NOTE: A lot of this is now outdated, as Tektronix have released some interesting scopes lately (2015).
This started out as a comment, but I'm expanding it to an answer:
Basically, Tektronix is not competitive in the digital oscilloscope market any more.
Your comparison is fundamentally flawed too. You are comparing Tektronix's bottom-of-the range scope to Rigol's middle-of-the-range model.
The actual Rigol scope that best matches that Tektronix scope is the DS1102E.
- Both have tiny, crappy, QVGA (320*240) screens
- Neither have intensity grading.
- The Rigol still has a lot more sample memory, 1 Mpoints vs. 2.5 Kpoints.
Note that the Rigol scope listed above is only US$400!
Really, if you're shopping for a US$500-US$3000 DSO, the only two players on the market even worth bothering to look at (at least at the current time) are Rigol and Agilent. They are the only two people on the market that offer intensity grading (Rigol call it "Ultravision" and Agilent call it "InfiniiVision").
This is a technique that actually measures the time the input waveform spends at each ADC value per X-axis time-step, and actually varies the intensity of the drawn scope trace to reflect the period of time the input spent at that voltage. This produces a display that actually somewhat resembles a traditional cathode-ray oscilloscope. It is absolutely a excellent feature, and I, at least personally wouldn't even consider a DSO that lacked it at this point.
Basically, Tektronix are just not producing DSOs worth looking at. They did have some good DSOs in the early 2000s: they produced a nice, primitive DSO, garnered a significant chunk of market share, and basically then sat there resting on their laurels and stopped innovating. This is supported by the teardowns I've seen of some of their late-model scopes, which were using rather ancient silicon for their processing.
Note that this is changing, but only for Tektronix's higher end. They're doing some really cool stuff with their MSO devices (mixed-signal oscilloscopes). They basically combine a spectrum analyzer and a DSO, and for RF work, they look excellent. They're also $50K+.
Then, Agilent came along and basically completely wiped the floor with them in short order, with their much deeper memory scopes, and introduced intensity grading.
Now, Rigol have subsequently come out with a competitive mid-range scope line that makes them also worth considering, together with Agilent.
As far as I can tell, Tektronix's superb reputation should only really be applied to cathode-ray oscilloscopes (I have several, all Tektronix). They really didn't take the transition to digital, and its high innovation rate well at all.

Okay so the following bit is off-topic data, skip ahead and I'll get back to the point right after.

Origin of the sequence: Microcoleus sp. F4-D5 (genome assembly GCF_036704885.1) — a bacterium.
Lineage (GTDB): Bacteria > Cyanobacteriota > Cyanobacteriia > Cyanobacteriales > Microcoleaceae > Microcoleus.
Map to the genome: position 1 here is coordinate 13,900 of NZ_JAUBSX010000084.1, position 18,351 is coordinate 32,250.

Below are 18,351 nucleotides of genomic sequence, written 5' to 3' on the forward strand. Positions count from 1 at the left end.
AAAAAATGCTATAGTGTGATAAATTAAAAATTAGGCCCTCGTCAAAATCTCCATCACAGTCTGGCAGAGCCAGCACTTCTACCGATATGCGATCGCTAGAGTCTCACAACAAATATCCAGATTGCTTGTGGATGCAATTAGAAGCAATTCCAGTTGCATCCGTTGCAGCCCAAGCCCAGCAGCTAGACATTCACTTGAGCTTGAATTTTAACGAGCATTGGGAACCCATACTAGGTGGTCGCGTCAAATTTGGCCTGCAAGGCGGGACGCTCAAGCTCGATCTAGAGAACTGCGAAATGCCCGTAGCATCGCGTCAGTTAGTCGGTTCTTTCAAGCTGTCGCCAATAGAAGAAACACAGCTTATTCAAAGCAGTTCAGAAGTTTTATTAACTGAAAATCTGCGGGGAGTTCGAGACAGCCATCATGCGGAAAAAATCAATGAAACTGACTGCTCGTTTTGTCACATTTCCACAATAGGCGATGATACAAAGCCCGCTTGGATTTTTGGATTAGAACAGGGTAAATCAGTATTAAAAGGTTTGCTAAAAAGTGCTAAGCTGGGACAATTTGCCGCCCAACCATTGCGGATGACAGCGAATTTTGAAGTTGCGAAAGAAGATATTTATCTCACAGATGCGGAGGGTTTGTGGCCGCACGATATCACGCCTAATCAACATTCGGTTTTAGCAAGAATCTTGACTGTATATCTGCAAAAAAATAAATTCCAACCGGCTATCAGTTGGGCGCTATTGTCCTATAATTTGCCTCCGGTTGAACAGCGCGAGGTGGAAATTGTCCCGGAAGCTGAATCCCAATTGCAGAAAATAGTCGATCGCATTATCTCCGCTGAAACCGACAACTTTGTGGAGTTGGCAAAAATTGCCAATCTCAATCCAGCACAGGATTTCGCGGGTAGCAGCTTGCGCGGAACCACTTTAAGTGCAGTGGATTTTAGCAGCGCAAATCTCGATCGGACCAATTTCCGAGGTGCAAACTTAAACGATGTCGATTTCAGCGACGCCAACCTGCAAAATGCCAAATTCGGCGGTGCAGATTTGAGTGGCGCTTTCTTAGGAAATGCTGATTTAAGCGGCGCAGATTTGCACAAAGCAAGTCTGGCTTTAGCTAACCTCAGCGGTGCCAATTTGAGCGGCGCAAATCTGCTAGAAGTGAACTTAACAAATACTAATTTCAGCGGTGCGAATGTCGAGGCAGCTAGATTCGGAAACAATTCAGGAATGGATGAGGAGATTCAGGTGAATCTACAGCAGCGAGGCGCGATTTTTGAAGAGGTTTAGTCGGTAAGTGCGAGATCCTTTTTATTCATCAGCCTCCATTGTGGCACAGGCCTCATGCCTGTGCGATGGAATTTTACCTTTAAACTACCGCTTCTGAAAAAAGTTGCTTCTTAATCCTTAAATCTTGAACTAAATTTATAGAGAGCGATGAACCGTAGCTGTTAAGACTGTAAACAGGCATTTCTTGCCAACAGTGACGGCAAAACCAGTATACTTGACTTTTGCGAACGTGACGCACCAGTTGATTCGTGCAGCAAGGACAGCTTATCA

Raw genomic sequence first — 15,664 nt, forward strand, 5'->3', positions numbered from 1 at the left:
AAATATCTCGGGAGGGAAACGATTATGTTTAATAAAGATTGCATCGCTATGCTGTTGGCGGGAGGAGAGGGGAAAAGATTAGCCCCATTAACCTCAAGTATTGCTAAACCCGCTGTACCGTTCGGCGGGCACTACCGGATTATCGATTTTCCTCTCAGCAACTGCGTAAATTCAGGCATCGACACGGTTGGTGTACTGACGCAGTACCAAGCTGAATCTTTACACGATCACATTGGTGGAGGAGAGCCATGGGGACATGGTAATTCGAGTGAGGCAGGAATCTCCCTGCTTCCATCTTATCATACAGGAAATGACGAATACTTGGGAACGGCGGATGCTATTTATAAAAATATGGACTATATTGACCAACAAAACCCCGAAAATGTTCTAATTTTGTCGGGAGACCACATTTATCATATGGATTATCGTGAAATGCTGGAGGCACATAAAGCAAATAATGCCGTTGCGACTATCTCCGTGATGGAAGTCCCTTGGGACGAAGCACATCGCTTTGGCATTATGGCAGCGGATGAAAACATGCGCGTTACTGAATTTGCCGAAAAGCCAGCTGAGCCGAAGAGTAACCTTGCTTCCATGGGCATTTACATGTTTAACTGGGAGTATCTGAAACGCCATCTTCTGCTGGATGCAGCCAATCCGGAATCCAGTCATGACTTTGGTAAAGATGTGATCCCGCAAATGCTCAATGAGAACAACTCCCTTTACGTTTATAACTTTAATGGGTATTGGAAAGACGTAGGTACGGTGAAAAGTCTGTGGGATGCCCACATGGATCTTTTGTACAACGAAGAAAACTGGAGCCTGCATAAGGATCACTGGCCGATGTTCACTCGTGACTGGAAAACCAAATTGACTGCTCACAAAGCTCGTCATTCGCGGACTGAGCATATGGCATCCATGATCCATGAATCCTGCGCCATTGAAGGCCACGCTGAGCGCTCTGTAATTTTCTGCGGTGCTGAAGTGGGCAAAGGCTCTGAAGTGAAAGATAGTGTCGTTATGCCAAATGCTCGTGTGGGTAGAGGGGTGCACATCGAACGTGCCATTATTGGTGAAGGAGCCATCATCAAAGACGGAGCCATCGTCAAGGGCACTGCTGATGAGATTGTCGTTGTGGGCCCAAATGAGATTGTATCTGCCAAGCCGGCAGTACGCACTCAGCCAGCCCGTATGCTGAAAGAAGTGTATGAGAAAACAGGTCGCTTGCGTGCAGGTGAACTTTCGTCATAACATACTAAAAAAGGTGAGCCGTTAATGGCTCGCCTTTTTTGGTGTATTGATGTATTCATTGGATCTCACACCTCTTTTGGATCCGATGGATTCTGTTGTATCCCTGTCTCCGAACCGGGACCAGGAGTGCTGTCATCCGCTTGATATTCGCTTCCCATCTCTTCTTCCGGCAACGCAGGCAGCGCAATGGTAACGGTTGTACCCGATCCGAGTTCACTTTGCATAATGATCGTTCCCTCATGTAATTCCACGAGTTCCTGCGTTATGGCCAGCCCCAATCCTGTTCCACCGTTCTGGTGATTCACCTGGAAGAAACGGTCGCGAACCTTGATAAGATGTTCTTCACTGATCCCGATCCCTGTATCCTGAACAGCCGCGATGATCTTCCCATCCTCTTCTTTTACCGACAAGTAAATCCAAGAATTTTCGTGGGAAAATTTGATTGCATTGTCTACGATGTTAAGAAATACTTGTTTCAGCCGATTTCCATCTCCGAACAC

If I were buying a scope now, I would look for:
Absolutely essential at ANY price-point:
- Greater then 100 KPts memory.
- 640*480 or larger screen. This is why I never bought one of the cheaper Rigol scopes
Absolutely essential a >~$1K price-point:
Nice to have:
- High waveforms/second
- This ranges from merely nice to totally essential, depending on what you are using the scope for. If you're glitch-hunting, you pretty much have to have high waveforms/second rates for decent coverage. The Tektronix scopes are an order of magnitude lower in waveforms/second then the Rigol and Agilent scopes (though the latest ($$$) Agilents are even better).
- Protocol decoding, at least as an option
I've never used this particular oscilloscope, but I'll give it a go. Note that you'll need to figure out how to incorporate the command sequence I've recommended below into whichever data acquisition software package you're using (LabVIEW, MATLAB, VEE, etc.).
Start by resetting the oscilloscope's controls and settings to their "factory setup defaults" (see also appendix B "Factory Setup" in the TBS1000 Programmer manual [hint: search for "tbs1000 programmer manual" on tek.com]). This is done by issuing the SCPI "*RST" command:
Display channel 1, AND turn OFF channel 2:
Configure the horizontal, vertical, triggering controls, etc. as desired—e.g., horizontal time/div = 1ms/div; channel 1 volts/div = 1V/div:
Configure the oscilloscope to acquire a single waveform when the oscilloscope detects that the triggering conditions are met:
Acquire a single waveform ("run once"):
Wait for the data acquisition to complete. This is done by issuing the SCPI query "*OPC?" (operation complete?). As stated in the oscilloscope's Programmer manual, "[t]he *OPC? response is not available to read until all pending operations finish", meaning the *OPC? invocation blocks until the oscilloscope finishes the data acquisition task.
In the WAVEFORM commands group, use the CURVE? query to transfer Channel 1's waveform data from the oscilloscope to your computer:
Note that the "CURVE?" query returns a stream of bytes that are typically stored in a buffer that your program creates for this purpose (e.g., a character array, or a byte array). Your program then parses the desired information from the stored data in the buffer. Exactly how this is done depends entirely upon the programming language and instrument I/O libraries you're using—e.g., LabVIEW, MATLAB, VEE, etc.—and is left as an exercise for the reader.
P.S. If you need help writing the code for a specific programming language, I recommend you find/use forums that are dedicated to the particular programming language you're working with—e.g., LabVIEW instrument I/O programming forums; MATLAB instrument I/O programming forums, etc. Those folks would be much better suited to answering programming language specific questions than the folks in an electronics forum. (<- Not complaining/whining, just sayin'...)